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Draft analyst Lance Zierlein: Who Seahawks could target at OT, DE

Mar 22, 2022, 3:57 PM

Seahawks Kayvon Thibodeaux...

Kayvon Thibodeaux of the Oregon Ducks rushes against the Oregon State Beavers. (Tom Hauck/Getty Images)

(Tom Hauck/Getty Images)

The Seahawks will enter the 2022 NFL Draft in a position they haven’t found themselves in since 2010. That would be in the top 10 picks of the first round.

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After trading star quarterback Russell Wilson to the Denver Broncos, the Seahawks not only added three players to the mix, they also acquired five draft picks. And the best of those picks is the No. 9 overall selection in next month’s draft.

The Seahawks under head coach Pete Carroll and general manager John Schneider have been a perennial playoff team, and as such have generally either drafted in the last third of the first round, traded their first-round pick for established talent or traded down to acquire more picks in later rounds.

The last time the Seahawks picked in the top 10, they selected left tackle Russell Okung with the sixth pick in 2010. Okung played six years in Seattle, winning a Super Bowl and earning a Pro Bowl nod.

The Seahawks currently are in the market for offensive tackles as their 2021 starters – Duane Brown and Brandon Shell – are free agents. They could also use more help at defensive end to improve the pass rush.

So if the Seahawks go one of those route early in the draft instead of quarterback, who should we be keeping an eye on? NFL.com draft analyst Lance Zierlein joined The Mike Salk Show last week to help break it down.

Left tackle at 9?

Left tackles are extremely valuable in the NFL and, as such, it’s a position that’s often addressed in the early stage of the first round.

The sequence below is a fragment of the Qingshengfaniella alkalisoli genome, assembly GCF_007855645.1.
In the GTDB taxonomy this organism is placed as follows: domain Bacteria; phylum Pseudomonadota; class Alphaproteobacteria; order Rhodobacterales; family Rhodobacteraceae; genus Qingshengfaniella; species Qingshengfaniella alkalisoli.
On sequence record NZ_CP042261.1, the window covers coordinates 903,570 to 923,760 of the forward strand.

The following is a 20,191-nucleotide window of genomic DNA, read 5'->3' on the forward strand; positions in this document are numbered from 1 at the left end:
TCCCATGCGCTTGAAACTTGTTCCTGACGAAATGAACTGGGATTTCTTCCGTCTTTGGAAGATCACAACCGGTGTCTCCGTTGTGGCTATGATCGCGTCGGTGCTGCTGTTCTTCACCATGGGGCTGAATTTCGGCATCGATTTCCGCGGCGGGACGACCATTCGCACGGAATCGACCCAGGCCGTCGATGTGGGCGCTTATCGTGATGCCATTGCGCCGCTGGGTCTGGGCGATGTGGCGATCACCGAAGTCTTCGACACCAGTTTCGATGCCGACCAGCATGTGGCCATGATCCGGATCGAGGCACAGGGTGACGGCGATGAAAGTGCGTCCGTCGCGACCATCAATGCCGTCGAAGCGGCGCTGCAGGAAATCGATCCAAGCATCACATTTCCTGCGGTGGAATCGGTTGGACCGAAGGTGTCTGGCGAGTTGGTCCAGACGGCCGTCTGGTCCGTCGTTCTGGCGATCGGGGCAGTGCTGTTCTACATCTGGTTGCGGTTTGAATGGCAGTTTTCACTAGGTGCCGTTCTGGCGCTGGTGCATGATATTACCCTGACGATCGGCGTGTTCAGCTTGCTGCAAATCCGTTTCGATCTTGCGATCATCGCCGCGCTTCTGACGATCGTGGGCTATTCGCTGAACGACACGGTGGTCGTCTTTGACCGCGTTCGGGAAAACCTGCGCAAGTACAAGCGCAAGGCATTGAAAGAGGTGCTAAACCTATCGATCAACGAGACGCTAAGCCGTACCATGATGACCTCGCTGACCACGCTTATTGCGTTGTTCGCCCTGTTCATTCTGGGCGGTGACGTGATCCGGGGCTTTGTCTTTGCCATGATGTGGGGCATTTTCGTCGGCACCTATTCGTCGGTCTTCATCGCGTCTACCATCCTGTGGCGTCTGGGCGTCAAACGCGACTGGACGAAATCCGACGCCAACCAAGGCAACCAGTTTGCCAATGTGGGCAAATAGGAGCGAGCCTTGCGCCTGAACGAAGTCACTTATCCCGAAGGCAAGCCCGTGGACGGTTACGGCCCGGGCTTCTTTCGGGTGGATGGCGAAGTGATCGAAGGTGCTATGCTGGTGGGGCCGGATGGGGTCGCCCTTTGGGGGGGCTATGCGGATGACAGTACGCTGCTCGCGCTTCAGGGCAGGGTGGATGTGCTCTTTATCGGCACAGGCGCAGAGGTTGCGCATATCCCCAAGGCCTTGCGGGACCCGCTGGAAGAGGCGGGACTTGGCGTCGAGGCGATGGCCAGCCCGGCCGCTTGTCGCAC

The Seahawks likely will miss out on the opportunity to draft Alabama’s Evan Neal and North Carolina State’s Ikem Ekwonu, but Zierlein says two more top tackle prospects should be available when the Seahawks are on the clock.

“I think based on the way the draft is going to unfold, I think you have two options,” Zierlein said. “One of them to me is a little high, and that’s Trevor Penning. I think he’s going to get drafted earlier than maybe he should out of Northern Iowa … I think the guy that is a little cleaner prospect on tape but is not as physically big but actually would fit the model of what I’ve seen from Seattle at least in years past would be Charles Cross from Mississippi State.”

Penning was a Senior Bowl standout whose draft stock has shot up in recent months.

Cross, meanwhile, is more well-known as he was a first-team All-SEC offensive tackle in 2021.

So what should we know about those two?

“(Penning is) a big human. I mean, there’s about 325 pounds of lean mass. He is just a real thick-boned guy that moves well and is athletic. But he’s still got some work to do,” Zierlein said.

And Cross?

“He played at about 285 pounds (in 2020). This year he played at just over 300 pounds and he showed up at the combine at about 307. So you’d like for it to be 317 if possible,” Zierlein said. “But he is a player that is athletic, good run blocker and has some some good pass protection potential. But he does have a little bit of a hole in his game in terms of protecting against speed rushers. Not because he’s not quick, just because of how his sets work out. So I think those are the two guys if (the Seahawks) really wanted to go tackle, and specifically left tackle.”

Pass rush help